VICTORIA — The mother of two young girls who were found dead on Christmas Day in a Victoria-area home had concerns about their father’s parenting abilities, court documents say.
In a decision released in May, a Supreme Court of British Columbia judge said Andrew Berry displayed poor judgment in dealing with his children, including allegations of inappropriate touching that led to an investigation by the province’s child welfare agency.
“The father has displayed poor judgment in dealing with the children,” writes Justice Victoria Gray.
“That has included saying negative things to the girls about the mother, the touching which led to the (Ministry of Children and Family Development) investigation and his present arrangement of sometimes sleeping together with one or the other of the girls.”
In court, Berry testified he tickled one of the girls but not inappropriately.
The court decision was intended to settle custody of the children and distribution of assets after Berry separated from his common-law partner, Sarah Cotton, in September 2013.
Police officers were called to a residence in Oak Bay on Monday evening where the bodies of two children were discovered. A friend and a family member identified the girls as Aubrey Berry, 4, and her sister Chloe Berry, 6.
Police have said an injured man, whose condition has not been disclosed, was found inside the home and taken to hospital.
The Vancouver Island Integrated Major Crime Unit said Wednesday the man remains in hospital and was not in police custody.
Police have not released the identity of the injured man and no charges have been laid.
The deaths are being investigated as a homicide by police, who have said they are not looking for further suspects. Police have not released any additional information about the investigation.
The court decision says Berry was subject to a restraining order preventing him from contacting Cotton or the children for two months immediately following the couple’s separation in 2013. The order was later adjusted to a peace bond that was amended to allow him time with his children.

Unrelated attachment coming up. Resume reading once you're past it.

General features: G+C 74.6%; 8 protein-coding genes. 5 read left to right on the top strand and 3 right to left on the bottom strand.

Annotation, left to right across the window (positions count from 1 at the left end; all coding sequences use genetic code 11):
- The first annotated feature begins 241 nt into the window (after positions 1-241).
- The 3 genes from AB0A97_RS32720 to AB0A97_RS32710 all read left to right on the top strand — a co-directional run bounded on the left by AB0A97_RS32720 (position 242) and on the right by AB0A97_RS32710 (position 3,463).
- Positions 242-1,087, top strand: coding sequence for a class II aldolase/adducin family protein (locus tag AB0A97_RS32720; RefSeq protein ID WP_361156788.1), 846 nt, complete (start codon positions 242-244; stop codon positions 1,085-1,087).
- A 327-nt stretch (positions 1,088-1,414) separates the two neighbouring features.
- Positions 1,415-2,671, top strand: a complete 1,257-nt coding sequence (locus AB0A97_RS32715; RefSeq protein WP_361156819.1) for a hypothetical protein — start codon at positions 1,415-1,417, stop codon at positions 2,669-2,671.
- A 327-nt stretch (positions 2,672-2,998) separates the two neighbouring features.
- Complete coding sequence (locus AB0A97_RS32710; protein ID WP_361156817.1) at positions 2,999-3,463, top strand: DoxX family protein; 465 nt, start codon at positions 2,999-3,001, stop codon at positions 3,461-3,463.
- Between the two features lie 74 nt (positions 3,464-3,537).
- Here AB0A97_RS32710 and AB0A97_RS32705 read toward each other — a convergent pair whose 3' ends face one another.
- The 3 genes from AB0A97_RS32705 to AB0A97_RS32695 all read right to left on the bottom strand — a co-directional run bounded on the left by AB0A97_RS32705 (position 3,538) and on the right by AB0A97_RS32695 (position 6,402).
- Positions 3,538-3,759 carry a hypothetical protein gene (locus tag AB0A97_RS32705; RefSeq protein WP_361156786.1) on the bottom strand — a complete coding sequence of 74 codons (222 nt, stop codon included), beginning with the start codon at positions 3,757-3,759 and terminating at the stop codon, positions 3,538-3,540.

Court heard as the marriage dissolved, the father threatened to “blow up the house” during an argument over money, which the judge accepted as the mother’s uncontradicted evidence.
The investigation into allegations of inappropriate touching stemmed from what Cotton heard from her daughters and their nanny in October 2015 after the children were allowed to stay overnight with their father, the decision says.
The decision says Cotton “understood” the investigation found that Berry had acted inappropriately but not with criminal intent and that it recommended the girls attend counselling and their father take parenting courses.
Gray concluded that Berry’s “displays of poor judgment regarding the children” did not justify depriving his daughters of “significant parenting time” with him.
“The father is a loving father who has much to offer his daughters,” it says. “The children appear to be generally happy and healthy, although suffering some stress from the breakdown of their parents’ relationship.”
The document says Berry wanted to split custody of the girls evenly with their mother, but the court granted Cotton more parenting time because of her flexible work schedule and because she had been the girls’ primary caregiver for most of their lives.
At the time of the decision, Berry worked as an economist with BC Ferries, while Cotton was self-employed managing commercial and residential properties she owned, the document says.
It says the pair began living together in 2010 while both worked at B.C. Ferries. Cotton’s position was eliminated two years later while she was on maternity leave. A spokeswoman for BC Ferries said Berry left the corporation in the spring.